It’s Not an Uber Cap — It’s a Course Correction for an Industry That’s Dangerously Out of Whack

The City Council is on the verge of passing bills that will help workers in the for-hire car industry and cut down on excess traffic.

Photo via The New School
Photo via The New School

Don’t call it an Uber cap.

Yes, the City Council is expected to pass a package of bills today that limit the growth of licenses for companies like Uber and Lyft over the next 12 months. But that’s not the big breakthrough in the legislation.

The real lever to manage traffic will come not from the cap, but from new powers vested in the Taxi and Limousine Commission to shift incentives for Uber and Lyft, curbing their mileage while increasing driver wages.

TLC regulatory authority isn’t the most gripping subject. But you should get excited. In a few short years, Uber and Lyft have tilted the city’s surface transportation system toward car-based growth, exacerbating traffic jams on the city’s most congested streets. With its new authority, the TLC will be able to nudge the companies to reduce the time their drivers spend cruising for fares and clogging streets without carrying any passengers.

To understand how the bills work and why they’re a big deal, it helps to catch up on analyst Bruce Schaller’s groundbreaking research on the modern for-hire vehicle industry. In successive reports, Schaller demonstrated how Uber and Lyft trips have increased daily traffic on NYC streets by millions of miles a day, and that mileage without a paying customer in the car accounts for a disproportionate share of this added traffic.

More drivers cruising around without passengers shorten wait times for Uber and Lyft customers when they request a ride, but make the transportation system worse for everyone else — including Uber and Lyft customers in the backseat, stewing in traffic. One of Schaller’s key insights is that Uber and Lyft traffic can be reduced with a negligible effect on wait times, since drivers spend the period between trips mostly waiting to be dispatched, not heading to pick up a fare.

For-hire drivers, meanwhile, have to work punishing hours for little pay because “there just aren’t enough fares to go around,” as Uber driver Tidiane Samassa recently wrote in the Daily News. “All of us are competing for a smaller slice of the pie as Uber adds more cars to the streets each month with no limit.”

The industry is out of whack. “The tension here is between limiting traffic and having service on the street,” Schaller told Streetsblog. “I think the balance has been tilted too far toward having vehicles on the street.”

Citywide, Uber and Lyft vehicles have no passenger 45 percent of the time they’re in service, according to Schaller’s analysis of trip data. To reduce that unoccupied time, the centerpiece of the City Council legislative package, Intro 144 (sponsored by Council Member Steve Levin), enables the TLC to establish “vehicle utilization standards” in specific parts of the city.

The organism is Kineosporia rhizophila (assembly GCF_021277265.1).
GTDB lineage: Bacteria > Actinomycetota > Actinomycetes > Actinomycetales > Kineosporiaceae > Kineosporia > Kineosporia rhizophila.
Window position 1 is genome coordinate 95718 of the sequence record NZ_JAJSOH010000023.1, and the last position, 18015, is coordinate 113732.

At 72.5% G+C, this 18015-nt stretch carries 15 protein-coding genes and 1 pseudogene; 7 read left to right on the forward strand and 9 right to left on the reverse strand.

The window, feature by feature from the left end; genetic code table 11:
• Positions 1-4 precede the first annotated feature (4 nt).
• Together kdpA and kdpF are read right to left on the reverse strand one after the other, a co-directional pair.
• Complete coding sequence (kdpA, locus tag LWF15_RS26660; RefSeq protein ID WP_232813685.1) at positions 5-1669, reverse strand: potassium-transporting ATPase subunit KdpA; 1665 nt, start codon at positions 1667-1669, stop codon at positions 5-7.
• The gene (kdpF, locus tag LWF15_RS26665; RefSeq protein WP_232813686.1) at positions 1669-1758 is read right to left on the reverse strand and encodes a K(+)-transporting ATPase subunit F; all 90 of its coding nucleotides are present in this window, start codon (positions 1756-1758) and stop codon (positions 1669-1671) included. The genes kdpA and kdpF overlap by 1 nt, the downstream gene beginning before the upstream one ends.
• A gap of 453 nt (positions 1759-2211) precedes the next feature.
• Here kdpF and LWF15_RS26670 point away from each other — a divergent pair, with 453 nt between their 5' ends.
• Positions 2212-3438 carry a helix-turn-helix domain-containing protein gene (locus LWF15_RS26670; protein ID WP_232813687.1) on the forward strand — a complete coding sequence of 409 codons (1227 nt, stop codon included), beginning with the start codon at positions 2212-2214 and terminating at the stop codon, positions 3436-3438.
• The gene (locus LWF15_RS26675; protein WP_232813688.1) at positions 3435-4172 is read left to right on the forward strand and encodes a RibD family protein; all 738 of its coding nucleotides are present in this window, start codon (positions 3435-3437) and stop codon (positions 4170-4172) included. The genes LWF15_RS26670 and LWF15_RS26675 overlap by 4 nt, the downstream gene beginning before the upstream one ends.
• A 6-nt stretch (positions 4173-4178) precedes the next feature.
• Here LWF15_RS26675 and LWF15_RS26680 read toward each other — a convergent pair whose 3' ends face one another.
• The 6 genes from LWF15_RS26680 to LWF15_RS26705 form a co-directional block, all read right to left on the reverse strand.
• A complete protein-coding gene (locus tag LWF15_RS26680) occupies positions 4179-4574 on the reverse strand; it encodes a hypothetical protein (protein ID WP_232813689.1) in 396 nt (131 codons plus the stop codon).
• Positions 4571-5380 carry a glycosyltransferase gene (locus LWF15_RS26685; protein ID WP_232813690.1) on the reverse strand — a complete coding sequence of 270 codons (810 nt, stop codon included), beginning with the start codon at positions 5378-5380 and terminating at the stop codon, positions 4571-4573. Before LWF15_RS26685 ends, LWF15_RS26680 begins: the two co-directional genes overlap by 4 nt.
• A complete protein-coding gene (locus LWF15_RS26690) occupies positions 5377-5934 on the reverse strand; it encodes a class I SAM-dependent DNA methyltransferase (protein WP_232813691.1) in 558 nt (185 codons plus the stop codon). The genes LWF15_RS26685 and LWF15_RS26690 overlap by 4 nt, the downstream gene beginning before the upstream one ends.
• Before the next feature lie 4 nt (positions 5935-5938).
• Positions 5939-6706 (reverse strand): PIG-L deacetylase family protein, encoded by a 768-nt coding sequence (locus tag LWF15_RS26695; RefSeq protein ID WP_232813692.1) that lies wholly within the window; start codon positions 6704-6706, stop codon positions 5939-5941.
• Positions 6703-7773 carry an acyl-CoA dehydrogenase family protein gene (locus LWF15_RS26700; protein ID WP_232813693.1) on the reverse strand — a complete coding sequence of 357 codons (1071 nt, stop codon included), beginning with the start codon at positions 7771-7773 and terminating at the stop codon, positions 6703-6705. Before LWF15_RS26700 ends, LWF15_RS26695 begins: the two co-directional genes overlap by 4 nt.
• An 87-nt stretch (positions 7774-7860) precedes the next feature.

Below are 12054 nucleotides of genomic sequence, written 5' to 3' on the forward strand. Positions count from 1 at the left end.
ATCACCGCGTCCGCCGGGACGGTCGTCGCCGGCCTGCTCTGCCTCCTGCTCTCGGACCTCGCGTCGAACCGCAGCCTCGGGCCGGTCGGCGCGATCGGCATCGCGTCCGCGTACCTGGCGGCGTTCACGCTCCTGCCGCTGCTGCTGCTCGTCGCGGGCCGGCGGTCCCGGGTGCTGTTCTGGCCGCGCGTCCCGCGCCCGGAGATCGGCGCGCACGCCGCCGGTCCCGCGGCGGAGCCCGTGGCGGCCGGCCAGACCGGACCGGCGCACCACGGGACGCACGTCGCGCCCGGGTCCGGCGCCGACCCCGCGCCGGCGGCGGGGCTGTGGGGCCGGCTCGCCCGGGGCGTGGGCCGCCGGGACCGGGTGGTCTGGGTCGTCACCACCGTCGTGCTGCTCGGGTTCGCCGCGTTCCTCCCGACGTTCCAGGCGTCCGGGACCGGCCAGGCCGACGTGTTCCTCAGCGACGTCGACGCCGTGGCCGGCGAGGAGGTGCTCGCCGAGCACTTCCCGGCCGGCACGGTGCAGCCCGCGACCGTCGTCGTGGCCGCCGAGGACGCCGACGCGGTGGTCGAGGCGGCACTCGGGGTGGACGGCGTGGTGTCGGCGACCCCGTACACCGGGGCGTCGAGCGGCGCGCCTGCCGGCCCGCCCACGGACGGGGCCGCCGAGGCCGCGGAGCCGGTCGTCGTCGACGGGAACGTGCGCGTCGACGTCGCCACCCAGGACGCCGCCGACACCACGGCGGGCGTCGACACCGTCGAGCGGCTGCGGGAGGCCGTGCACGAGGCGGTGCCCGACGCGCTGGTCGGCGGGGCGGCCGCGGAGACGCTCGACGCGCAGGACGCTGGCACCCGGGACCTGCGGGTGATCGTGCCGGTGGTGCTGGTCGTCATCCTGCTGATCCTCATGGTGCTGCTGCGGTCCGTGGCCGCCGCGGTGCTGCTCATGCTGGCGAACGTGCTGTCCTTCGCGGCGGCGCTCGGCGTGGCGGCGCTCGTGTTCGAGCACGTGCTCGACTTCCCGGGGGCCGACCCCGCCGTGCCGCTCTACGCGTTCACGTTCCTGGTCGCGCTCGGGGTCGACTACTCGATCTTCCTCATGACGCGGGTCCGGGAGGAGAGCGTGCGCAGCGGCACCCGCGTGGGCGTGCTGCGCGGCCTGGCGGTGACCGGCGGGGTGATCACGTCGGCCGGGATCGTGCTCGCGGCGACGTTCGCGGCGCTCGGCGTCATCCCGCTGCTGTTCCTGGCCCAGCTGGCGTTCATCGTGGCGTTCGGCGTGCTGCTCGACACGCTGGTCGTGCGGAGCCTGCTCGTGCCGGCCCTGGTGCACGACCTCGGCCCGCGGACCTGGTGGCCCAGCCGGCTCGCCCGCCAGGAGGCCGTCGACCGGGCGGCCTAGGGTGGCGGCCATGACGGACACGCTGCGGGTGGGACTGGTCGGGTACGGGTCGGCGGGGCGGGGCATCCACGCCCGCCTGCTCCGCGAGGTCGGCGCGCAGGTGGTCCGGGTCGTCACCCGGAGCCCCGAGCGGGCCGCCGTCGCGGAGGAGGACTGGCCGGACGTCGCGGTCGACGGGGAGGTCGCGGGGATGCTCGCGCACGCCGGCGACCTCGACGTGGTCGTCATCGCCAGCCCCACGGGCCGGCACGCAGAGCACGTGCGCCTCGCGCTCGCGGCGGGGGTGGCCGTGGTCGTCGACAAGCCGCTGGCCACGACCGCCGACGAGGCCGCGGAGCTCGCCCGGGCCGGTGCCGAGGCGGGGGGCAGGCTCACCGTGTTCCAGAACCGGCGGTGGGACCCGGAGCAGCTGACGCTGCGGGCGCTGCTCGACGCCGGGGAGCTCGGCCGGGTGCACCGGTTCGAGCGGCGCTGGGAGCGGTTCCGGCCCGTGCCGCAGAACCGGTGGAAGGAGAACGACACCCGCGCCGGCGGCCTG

To give an example, Uber and Lyft could be required to reduce the rate of drivers’ unoccupied time to 20 percent in Manhattan below 96th Street, and pay a penalty if their fleets fail to attain that target within a given 24-hour period. The geographic boundaries and mandated “utilization rates” would be left to the TLC to determine.

Also pushing in the direction of higher occupancy rates and less traffic will be the minimum wage standards enabled by Intro 890, sponsored by Council Member Brad Lander. Setting a compensation floor for Uber and Lyft drivers will increase the share of vehicles’ time with a paying passenger. As with Levin’s bill, the actual rate-setting would be up to the TLC.

“The council wanted to set the broad parameters, and give the TLC authority to respond in a way that adapts to changing conditions,” Schaller said. “That’s the right instinct.”

While Uber and Lyft have argued that the bills would deprive the boroughs outside Manhattan of service, the TLC is expected to calibrate incentives in the other direction. Mandating higher utilization rates in Manhattan, for instance, should lead more drivers to circulate outside the central business district, as long as Uber and Lyft respond in good faith and don’t try to sabotage the new rules.

The legislation is not a substitute for congestion pricing, which would pack a much stronger punch as a traffic reducing mechanism. Nor is it the assault on Uber and Lyft that the companies have made it out to be. It’s not even a cap — the limit on new licenses for Uber and Lyft doesn’t apply to wheelchair-accessible vehicles and may serve as an incentive to make fleets accessible more than a hard constraint on growth.

The City Council has drafted a course correction that will help workers in the for-hire car industry and cut down on excess traffic. It will also set a precedent for other large American cities where Uber and Lyft are straining transportation systems in similar fashion.

“New York has tremendous market power, both in the simple sense, and the symbolic sense,” said Schaller. “This is landmark legislation. It will be highly influential.”

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